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No Stupid Questions… Part 4: Myths and Legends

by July 27, 2008
Its really cute how stupid you are...

It's really cute how stupid you are...

As a reviewer (much less the host of AV Rant), I am asked on a regular basis for my opinion. Everyone from the checkout guy at the supermarket to random people at parties want me to tell them which is the best display or speakers or HTiB. Family and friends are no better in that they ask for specific suggestions to the vaguest of questions. Sometimes they want specific answers to specific issues with which I am unlikely to have an answer (what are the best wireless headphones, best VHS to DVD recorder, etc.) and other times they just want to know what is the ultimate, best, "X". Invariably, their eyes glaze over as I wax poetic about the differences between LCD and Plasma, or HTiBs and banging your head on the wall, or how they measure contrast ratios by tossing little plastic Smurfs coated in bacon grease at their dog and multiply the number eaten by 1000 and putting a :1 after it.

Audioholics has put together a number of documents to help people help themselves.

This will probably not really be one of them.

Someone once said that there are no stupid questions. That person was stupid. People who repeat that idiom are either stupid or are looking for material for their blogs. You'll notice that while many of the questions I cover aren't particularly stupid, the lack of thought or the inability for any human to answer them is what puts them, and their asker, squarely in the "I eat paste" camp. This installment will deal with questions about myths and legends.

Myths, Legends, and other things of questionably validity

Debunking myths has be a cornerstone of Audioholics which pretty much came into being slaying the beast known as exotic cables. Not that there weren't doubters out there, but they never had such a rallying point as Audioholics before. If it weren't for some of these myths and fables, I'd be out of a job. But never one to miss an opportunity to do some equine dentistry, let's take a look at some of the more popular.

Electronics have a sound

If you mean that they sound like music, I agree. Now, there are two types of people in the world - people that understand what this argument is about and people that don't know why those words would be ordered such. I tend to fall squarely in camp two. It doesn't make any sense to me either.

There are people out there that believe that there are 6'3" white bunnies named Harvey, that they can dress up as a Smurf for a weekend and LARP with their friends and still have a chance at procreating with a supermodel, and that you can get good sound out of a speaker the size of a quarter. These people are all eminently sane compared to most of the crowd that believes in the mythical sound of electronics.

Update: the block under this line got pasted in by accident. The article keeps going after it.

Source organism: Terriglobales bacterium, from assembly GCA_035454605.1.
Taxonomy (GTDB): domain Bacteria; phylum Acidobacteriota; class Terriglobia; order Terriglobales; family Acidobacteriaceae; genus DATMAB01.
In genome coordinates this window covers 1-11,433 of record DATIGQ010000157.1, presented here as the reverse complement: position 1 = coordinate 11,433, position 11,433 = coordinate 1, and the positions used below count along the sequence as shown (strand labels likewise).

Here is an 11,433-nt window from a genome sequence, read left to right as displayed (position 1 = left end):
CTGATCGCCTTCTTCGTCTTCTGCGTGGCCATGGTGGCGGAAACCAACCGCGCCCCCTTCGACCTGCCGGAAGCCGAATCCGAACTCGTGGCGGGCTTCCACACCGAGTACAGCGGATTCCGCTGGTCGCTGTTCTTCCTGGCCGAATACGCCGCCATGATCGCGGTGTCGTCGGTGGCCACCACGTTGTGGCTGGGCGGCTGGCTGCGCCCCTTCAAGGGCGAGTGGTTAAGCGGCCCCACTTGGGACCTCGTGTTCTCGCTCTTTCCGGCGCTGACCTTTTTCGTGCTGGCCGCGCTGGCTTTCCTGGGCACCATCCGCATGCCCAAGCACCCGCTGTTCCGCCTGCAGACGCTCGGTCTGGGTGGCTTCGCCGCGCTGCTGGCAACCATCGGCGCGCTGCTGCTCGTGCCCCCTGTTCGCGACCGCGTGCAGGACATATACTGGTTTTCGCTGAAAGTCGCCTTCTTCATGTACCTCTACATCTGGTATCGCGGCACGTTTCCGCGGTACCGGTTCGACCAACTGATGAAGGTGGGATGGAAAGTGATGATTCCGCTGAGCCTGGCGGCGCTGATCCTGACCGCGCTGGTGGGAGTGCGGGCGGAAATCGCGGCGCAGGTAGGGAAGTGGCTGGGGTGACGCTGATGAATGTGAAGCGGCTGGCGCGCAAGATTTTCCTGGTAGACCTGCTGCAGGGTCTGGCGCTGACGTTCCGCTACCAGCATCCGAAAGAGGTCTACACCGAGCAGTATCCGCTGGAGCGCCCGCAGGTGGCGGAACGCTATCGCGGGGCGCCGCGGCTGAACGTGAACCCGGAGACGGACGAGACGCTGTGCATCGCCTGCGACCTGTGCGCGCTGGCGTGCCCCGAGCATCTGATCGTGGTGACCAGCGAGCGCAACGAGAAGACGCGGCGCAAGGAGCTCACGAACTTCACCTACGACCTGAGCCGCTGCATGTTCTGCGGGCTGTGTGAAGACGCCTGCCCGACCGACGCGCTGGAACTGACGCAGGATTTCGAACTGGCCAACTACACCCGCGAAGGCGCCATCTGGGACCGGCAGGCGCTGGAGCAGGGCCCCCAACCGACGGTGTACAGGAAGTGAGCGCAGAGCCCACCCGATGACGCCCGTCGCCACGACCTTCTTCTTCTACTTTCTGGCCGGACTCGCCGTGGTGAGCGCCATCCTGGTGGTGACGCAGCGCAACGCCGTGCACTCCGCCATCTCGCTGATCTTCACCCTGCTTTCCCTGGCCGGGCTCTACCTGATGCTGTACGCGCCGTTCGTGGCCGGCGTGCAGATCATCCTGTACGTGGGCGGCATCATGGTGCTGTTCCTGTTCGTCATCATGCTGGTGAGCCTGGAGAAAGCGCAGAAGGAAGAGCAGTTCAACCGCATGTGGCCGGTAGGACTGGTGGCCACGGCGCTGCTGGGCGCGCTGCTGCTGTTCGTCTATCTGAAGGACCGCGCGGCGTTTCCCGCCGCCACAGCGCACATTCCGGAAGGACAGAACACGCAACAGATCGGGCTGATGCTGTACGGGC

Maybe I should be more clear - Some electronics have a sound - bad electronics.

Back in the day, when amplifiers and DACs and all that were new, each generation or innovation got us closer to a "pure" or "clean" sound. The idea is that you hear what is one the disc, completely untainted by the CD/DVD player, receiver, or anything else. Pure to the source. But that was long ago.

Most of these technologies are completely matured. Now the "differences" are really mostly on paper and not sonic. It's like looking at cars that can drive 180mph vs 200mph. Sure, one is faster but you're probably not going over 100mph unless you REALLY want to get on TV in LA.

This doesn't stop people from making accusations about specific receivers being laid back or that when they got a new DVD player that there was a change in the sound. I know everyone wants to feel special but if you are going to lie in order to get attention, at least make something plausible up. Saying that your new $500 DVD player sounds better than your old $400 is retarded. Just like you.

Now, I did say that some electronics have a sound. Bad ones. If you are going for purity of sound, you can't get any more pure than pure right? Just nod your head. But let's say, for the sake of argument, that your audience is a bunch of old men with stacks of money building up behind the couch. Now suppose that you did a little research and found out that said men tend to lose their hearing acuity at certain frequencies. Now suppose you bumped up those frequencies just a bit on your gear. The young whippersnappers would say that your gear is "bright" (it is) but the old dudes (the ones with the money by the way) would love it.